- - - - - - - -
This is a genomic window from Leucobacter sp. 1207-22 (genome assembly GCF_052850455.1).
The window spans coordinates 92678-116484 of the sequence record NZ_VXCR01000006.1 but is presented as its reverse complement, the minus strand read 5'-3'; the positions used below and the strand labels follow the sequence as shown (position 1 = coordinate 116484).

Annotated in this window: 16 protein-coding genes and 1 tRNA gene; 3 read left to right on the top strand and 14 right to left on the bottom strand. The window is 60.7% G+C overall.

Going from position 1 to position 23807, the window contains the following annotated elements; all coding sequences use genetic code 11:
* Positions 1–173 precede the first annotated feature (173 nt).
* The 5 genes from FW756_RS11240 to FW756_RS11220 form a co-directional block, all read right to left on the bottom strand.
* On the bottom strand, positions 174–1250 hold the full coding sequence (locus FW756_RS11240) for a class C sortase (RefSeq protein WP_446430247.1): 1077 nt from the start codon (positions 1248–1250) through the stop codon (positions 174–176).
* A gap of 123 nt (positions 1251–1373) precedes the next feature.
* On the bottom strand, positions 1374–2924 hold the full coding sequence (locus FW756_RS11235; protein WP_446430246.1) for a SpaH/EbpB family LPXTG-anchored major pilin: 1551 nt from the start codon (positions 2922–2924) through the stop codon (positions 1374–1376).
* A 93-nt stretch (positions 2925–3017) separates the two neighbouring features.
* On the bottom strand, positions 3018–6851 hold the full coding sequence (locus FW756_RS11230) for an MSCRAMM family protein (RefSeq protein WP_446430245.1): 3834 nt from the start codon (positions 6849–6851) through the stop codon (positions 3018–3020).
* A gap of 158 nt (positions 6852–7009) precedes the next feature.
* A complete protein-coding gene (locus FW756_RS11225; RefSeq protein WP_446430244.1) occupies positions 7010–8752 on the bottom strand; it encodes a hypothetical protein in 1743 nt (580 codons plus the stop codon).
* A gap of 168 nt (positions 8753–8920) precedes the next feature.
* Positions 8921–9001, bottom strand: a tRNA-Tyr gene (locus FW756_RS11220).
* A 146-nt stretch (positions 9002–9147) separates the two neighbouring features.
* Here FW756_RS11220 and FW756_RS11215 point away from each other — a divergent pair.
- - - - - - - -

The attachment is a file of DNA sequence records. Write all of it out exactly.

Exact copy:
This is a genomic window from Leucobacter sp. 1207-22 (genome assembly GCF_052850455.1).
The window spans coordinates 92678-116484 of the sequence record NZ_VXCR01000006.1 but is presented as its reverse complement, the minus strand read 5'-3'; the positions used below and the strand labels follow the sequence as shown (position 1 = coordinate 116484).

Annotated in this window: 16 protein-coding genes and 1 tRNA gene; 3 read left to right on the top strand and 14 right to left on the bottom strand. The window is 60.7% G+C overall.

Going from position 1 to position 23807, the window contains the following annotated elements; all coding sequences use genetic code 11:
* Positions 1–173 precede the first annotated feature (173 nt).
* The 5 genes from FW756_RS11240 to FW756_RS11220 form a co-directional block, all read right to left on the bottom strand.
* On the bottom strand, positions 174–1250 hold the full coding sequence (locus FW756_RS11240) for a class C sortase (RefSeq protein WP_446430247.1): 1077 nt from the start codon (positions 1248–1250) through the stop codon (positions 174–176).
* A gap of 123 nt (positions 1251–1373) precedes the next feature.
* On the bottom strand, positions 1374–2924 hold the full coding sequence (locus FW756_RS11235; protein WP_446430246.1) for a SpaH/EbpB family LPXTG-anchored major pilin: 1551 nt from the start codon (positions 2922–2924) through the stop codon (positions 1374–1376).
* A 93-nt stretch (positions 2925–3017) separates the two neighbouring features.
* On the bottom strand, positions 3018–6851 hold the full coding sequence (locus FW756_RS11230) for an MSCRAMM family protein (RefSeq protein WP_446430245.1): 3834 nt from the start codon (positions 6849–6851) through the stop codon (positions 3018–3020).
* A gap of 158 nt (positions 6852–7009) precedes the next feature.
* A complete protein-coding gene (locus FW756_RS11225; RefSeq protein WP_446430244.1) occupies positions 7010–8752 on the bottom strand; it encodes a hypothetical protein in 1743 nt (580 codons plus the stop codon).
* A gap of 168 nt (positions 8753–8920) precedes the next feature.
* Positions 8921–9001, bottom strand: a tRNA-Tyr gene (locus FW756_RS11220).
* A 146-nt stretch (positions 9002–9147) separates the two neighbouring features.
* Here FW756_RS11220 and FW756_RS11215 point away from each other — a divergent pair.